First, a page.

Robert "Bob" Roland Arnau
Final Flight on February 24, 2015
~Click on photos to enlarge~
Robert "Bob" R. Arnau, Colonel, USAF (Retired)
June 03, 1933 - February 24, 2015
~A Shared Memory~
The following thoughts are from a journal entry that Col. Arnau wrote, in 1970, while on his way home from Thailand at the end of his tour with the 21st SOS at Nakhon Phanom, Thailand.
He carried it around with him in his attaché case for the next 19 years of his military career.
None of his family had ever seen it until it was discovered after his death.
Shared courtesy of the Arnau family, his wife, daughter, sons and grandchildren,
Mary, Michelle, Rob, John, Olivia & Jake
Thoughts on Returning from War
By Colonel Robert R. Arnau
(Major Arnau at time of writing)
I have finished fighting my first war. God knows I hope it is also my last. Unfortunately, the war continues at full pitch, unabated. There is no avoiding the cliché – war is indeed hell! I find my capability as a writer totally inadequate to describe the personal emotions of one involved. Needless to say they are deep, strong, sometimes nearly overwhelming. The constant presence of fear is a terrible thing, yet it is there every day in varying degrees for each man participating. For some, the fear is continually enormous. For others it is undulating, sometimes great, sometimes nearly absent. It is axiomatic that bravery acknowledges the presence of fear. Without the latter, the former cannot exist. Consequently, bravery must be judged in terms of the fear overcome. A routine act by one may well be heroic by another. The threshold of fear, that point where fear becomes truly significant, varies greatly between individuals. Strangely, this threshold sometimes appears to vary within the individual. One day he is fearless – the next obsessed with the presence of danger.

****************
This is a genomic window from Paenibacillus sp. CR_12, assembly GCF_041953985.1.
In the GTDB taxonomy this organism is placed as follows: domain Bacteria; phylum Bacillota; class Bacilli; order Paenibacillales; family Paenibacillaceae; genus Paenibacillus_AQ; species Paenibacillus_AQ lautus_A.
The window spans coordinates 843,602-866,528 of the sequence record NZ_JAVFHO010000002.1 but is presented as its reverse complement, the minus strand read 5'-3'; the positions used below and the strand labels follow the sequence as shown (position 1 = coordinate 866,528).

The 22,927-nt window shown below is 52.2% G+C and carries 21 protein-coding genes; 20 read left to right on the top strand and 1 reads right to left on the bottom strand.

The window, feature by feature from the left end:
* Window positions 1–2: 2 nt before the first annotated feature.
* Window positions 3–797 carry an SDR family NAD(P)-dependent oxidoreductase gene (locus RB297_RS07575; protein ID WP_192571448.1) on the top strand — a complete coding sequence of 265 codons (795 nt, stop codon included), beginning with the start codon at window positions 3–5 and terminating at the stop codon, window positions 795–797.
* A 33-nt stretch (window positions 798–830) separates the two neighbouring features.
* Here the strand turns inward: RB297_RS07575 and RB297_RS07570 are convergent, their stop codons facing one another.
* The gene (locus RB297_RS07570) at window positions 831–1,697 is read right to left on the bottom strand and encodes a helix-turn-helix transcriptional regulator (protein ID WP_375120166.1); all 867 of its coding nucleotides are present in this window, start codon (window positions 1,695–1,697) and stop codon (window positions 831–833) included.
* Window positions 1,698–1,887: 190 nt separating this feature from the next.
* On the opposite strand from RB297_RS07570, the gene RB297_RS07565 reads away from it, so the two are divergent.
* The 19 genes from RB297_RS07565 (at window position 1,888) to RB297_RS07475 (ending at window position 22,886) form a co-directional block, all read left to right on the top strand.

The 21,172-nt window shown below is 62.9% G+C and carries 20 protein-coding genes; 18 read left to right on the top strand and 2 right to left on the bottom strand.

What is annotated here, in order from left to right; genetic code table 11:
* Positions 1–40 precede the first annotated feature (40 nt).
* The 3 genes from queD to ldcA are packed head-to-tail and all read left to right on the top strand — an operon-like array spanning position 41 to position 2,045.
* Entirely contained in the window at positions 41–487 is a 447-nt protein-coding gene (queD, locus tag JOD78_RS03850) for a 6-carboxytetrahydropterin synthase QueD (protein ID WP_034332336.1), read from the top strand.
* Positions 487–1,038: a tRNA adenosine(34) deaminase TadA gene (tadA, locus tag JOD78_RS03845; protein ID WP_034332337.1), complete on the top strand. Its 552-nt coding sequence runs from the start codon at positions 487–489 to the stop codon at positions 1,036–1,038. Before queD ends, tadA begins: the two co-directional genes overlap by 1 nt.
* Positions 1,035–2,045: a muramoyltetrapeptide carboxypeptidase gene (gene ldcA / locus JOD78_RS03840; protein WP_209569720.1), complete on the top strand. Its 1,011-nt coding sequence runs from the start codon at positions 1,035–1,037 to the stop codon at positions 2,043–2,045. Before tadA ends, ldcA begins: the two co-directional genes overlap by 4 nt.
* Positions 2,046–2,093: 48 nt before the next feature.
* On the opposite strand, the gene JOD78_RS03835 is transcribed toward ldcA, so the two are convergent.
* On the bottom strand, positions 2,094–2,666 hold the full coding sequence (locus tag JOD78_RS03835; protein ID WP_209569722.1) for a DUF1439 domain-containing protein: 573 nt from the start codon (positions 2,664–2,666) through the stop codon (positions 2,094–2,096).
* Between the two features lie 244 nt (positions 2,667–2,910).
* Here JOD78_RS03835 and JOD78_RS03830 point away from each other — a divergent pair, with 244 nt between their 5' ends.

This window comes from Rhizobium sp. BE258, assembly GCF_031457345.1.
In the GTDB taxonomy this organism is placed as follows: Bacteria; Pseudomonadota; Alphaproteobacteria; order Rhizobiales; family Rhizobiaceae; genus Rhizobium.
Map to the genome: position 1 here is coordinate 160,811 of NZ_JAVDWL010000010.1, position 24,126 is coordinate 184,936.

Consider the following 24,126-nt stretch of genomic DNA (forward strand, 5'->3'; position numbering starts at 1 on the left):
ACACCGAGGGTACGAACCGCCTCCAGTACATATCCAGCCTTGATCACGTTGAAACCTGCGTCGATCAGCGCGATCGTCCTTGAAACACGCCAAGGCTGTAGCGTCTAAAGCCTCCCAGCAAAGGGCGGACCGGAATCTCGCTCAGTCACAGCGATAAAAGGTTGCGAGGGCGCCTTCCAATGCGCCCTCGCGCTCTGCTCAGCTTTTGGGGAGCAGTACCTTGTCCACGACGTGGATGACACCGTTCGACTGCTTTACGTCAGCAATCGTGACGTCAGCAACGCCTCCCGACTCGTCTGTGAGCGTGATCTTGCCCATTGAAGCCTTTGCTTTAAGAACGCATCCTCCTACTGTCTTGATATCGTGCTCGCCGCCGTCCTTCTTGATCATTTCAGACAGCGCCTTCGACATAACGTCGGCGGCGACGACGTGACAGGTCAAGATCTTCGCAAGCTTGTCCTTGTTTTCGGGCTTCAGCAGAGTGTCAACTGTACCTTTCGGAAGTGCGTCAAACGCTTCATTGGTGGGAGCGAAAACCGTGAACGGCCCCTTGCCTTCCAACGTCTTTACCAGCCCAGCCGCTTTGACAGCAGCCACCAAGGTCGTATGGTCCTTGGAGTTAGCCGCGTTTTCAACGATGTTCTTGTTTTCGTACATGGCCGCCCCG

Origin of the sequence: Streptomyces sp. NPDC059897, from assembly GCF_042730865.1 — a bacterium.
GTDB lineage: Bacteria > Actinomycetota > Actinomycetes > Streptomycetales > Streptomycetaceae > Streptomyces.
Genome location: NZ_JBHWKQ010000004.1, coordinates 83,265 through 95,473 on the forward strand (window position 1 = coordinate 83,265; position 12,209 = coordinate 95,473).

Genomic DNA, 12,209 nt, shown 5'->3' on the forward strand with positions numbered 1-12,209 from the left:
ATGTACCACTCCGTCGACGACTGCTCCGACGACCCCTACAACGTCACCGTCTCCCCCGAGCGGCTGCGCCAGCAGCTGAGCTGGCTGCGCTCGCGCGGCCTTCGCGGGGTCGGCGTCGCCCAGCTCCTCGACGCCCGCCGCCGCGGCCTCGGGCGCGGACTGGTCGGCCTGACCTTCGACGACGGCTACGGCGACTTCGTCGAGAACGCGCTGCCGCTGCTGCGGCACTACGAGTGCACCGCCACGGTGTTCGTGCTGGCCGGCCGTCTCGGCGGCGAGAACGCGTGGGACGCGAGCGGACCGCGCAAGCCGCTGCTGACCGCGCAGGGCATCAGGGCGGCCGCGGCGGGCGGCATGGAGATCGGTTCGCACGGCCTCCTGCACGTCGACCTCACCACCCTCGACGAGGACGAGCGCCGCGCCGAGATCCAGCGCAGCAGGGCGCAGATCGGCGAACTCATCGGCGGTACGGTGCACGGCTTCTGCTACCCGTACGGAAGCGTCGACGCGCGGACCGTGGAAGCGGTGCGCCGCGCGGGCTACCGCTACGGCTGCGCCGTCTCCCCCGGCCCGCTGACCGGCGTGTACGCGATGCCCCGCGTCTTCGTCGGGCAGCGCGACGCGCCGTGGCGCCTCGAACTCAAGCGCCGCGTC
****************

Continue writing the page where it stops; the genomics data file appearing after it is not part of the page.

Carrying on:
The true test of bravery then is the completion of the mission in the presence of fear. This I have seen daily, continually in my war. Men accomplishing assigned tasks in the presence of gut rendering fear. What is this fear? Of injury? No. It is a fear of cessation of existence. The fear of not returning to one’s family. The fear of not being permitted to fulfill one’s normal lifespan. This is an awesome thing yet surely is as old as war itself.
In my peculiar war, where one is allotted a specified time span of duty, the fear seems to grow as one nears the goal of a completed tour.
Saturday, February 28, 2015
Just another Dusty wingman from the 21st SOS. I'll be along a bit later.
Michael Sullivan, Portland, Oregon
Saturday, February 28, 2015
I flew several missions on CH-3E helicopters out of Thailand, while with the 21st SOS, as part of Bob's crew. A great helicopter pilot, a superb officer and a valued friend. I'm extremely proud to have served in the Air Force with Bob and honored to have had him as a friend. He will be remembered and missed.
God rest his soul. May God comfort and protect the Arnau family.
Jim Burns, Navarre, Florida